I have an Instragram account. I don't post any personal photos, but I curate. I was inspired by a billboard that I saw on the High Line to collect #nofaceart photos. Interestingly, Picasso said in Life with Picasso, "As long as you paint just a head, it's all right, but when you paint the whole figure, it's often the head that spoils everything." These are some of my finds:

Tuesday, October 17, 2017

Writers Are Anitfragile

According to Nassim Taleb's Antifragile, artists and writers are antifragile i.e., they benefit from disorder and controversy. For example, Nabokov's Lolita, his most controversial book, made him rich and famous. (Interestingly, most of Nabokov's books contains nympholepsy.)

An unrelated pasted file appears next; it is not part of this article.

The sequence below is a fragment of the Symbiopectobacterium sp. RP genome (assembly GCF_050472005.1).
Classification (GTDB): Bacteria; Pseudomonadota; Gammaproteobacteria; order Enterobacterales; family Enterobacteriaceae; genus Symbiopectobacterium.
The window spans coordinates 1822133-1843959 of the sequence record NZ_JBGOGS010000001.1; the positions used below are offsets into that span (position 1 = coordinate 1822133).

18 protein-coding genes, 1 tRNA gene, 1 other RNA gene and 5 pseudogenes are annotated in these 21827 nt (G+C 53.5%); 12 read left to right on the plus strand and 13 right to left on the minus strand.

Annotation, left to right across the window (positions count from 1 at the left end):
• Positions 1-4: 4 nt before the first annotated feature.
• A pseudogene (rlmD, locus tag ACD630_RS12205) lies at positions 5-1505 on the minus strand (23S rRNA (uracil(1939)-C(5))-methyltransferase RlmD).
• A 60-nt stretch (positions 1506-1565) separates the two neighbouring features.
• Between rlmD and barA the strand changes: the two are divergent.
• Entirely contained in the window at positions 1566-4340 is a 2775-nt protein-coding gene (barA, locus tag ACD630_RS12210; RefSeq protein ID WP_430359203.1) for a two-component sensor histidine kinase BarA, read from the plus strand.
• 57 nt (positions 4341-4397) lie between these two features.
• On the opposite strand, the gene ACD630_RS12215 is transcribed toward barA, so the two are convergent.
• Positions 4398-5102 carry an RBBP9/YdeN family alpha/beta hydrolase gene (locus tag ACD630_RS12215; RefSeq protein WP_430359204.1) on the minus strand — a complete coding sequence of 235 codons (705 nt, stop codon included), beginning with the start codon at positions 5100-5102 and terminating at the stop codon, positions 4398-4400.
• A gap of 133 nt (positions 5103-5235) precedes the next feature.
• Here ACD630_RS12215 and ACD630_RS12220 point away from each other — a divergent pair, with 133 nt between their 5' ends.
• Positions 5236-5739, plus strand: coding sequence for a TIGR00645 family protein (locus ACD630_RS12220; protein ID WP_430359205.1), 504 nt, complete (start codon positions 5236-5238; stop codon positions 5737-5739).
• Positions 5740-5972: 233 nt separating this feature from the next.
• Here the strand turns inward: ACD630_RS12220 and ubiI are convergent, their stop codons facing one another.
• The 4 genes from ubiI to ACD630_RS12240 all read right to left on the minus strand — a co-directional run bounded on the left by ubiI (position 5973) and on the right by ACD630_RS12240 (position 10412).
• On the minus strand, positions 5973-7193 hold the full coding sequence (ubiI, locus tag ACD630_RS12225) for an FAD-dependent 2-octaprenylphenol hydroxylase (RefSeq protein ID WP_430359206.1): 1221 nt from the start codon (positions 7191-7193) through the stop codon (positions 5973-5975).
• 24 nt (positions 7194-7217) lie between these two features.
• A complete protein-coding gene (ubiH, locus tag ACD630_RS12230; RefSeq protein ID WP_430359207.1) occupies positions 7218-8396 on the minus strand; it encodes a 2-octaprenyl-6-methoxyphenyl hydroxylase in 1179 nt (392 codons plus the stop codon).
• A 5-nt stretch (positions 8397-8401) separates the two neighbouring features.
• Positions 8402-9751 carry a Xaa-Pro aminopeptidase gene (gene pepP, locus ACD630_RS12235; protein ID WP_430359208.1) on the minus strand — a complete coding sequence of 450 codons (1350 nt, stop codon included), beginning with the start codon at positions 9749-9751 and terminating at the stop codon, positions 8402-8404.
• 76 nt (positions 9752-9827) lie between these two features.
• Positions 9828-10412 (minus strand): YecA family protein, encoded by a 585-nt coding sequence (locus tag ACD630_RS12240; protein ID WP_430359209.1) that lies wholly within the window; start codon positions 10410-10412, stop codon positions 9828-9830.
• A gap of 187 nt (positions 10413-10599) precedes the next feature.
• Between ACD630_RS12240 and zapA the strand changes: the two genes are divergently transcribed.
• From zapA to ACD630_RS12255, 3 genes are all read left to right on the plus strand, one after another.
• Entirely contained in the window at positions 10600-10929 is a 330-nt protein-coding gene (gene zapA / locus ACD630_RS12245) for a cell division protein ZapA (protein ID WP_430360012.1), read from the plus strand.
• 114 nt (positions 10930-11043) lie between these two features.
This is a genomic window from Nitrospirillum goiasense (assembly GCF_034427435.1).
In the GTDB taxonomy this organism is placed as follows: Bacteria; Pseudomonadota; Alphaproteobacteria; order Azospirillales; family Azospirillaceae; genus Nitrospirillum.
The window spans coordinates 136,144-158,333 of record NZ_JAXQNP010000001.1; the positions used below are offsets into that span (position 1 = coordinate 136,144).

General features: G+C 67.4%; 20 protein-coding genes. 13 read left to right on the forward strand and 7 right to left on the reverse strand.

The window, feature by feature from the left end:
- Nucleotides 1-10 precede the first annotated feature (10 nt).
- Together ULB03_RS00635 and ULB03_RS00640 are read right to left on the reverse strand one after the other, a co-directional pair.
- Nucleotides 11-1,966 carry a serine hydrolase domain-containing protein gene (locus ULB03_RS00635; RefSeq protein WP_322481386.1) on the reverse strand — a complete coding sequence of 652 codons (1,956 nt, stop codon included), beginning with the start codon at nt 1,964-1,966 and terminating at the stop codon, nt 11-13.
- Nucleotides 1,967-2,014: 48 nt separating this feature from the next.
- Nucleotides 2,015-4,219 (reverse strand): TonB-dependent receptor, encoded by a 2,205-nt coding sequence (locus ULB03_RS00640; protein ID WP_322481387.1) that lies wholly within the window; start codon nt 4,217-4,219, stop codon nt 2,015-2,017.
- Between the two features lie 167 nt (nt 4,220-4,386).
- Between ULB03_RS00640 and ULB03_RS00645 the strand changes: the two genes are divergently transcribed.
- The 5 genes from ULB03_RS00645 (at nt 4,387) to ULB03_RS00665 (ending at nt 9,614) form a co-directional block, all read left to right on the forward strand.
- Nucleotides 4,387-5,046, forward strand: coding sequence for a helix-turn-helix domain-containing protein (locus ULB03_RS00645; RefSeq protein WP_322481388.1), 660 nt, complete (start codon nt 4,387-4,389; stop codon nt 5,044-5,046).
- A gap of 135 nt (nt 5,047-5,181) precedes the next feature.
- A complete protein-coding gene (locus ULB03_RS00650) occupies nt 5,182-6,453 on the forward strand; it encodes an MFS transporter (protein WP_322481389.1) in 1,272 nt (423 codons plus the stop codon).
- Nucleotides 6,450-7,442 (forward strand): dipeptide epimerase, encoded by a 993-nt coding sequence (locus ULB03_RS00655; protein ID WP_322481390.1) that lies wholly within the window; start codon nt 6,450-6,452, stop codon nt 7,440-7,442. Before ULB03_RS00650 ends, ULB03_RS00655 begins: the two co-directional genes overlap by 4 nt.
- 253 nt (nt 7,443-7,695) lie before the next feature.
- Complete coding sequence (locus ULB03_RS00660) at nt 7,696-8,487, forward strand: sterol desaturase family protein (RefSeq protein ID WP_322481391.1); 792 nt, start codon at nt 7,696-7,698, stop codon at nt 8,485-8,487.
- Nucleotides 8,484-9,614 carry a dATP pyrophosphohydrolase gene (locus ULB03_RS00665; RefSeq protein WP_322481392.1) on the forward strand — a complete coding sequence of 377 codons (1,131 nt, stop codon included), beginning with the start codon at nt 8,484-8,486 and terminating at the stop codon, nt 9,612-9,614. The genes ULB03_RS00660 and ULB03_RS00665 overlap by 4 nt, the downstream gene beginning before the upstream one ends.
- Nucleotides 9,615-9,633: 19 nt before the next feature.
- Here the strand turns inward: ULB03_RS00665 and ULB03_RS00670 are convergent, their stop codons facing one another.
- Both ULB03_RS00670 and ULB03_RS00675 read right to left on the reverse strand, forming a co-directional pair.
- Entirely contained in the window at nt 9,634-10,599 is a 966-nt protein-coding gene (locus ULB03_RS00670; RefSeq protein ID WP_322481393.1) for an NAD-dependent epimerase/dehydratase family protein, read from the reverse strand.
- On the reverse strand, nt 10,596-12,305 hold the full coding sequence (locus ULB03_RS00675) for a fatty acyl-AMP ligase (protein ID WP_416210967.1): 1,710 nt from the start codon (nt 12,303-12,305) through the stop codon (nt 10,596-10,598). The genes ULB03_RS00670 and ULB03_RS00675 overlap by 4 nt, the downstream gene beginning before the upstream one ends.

Saturday, October 7, 2017

500 Blog Visitors = 1 Book Sold?

I was having dinner at Má Pêche with a New York Times bestselling author when I frustratingly shared that I sell one book per (approximately) 500 unique visitors to my blog. 

Surprisingly, the author shared quite nonchalantly that he got the same results. 

Is this an unspoken rule slash phenomenon or just a coincidence?

Wednesday, July 12, 2017

Duolingo's French & French in Action: A Clarification

Last fall, we finished Duolingo's French skill tree. Consequently, we received an e-certificate, and we were informed that we're 52% fluent.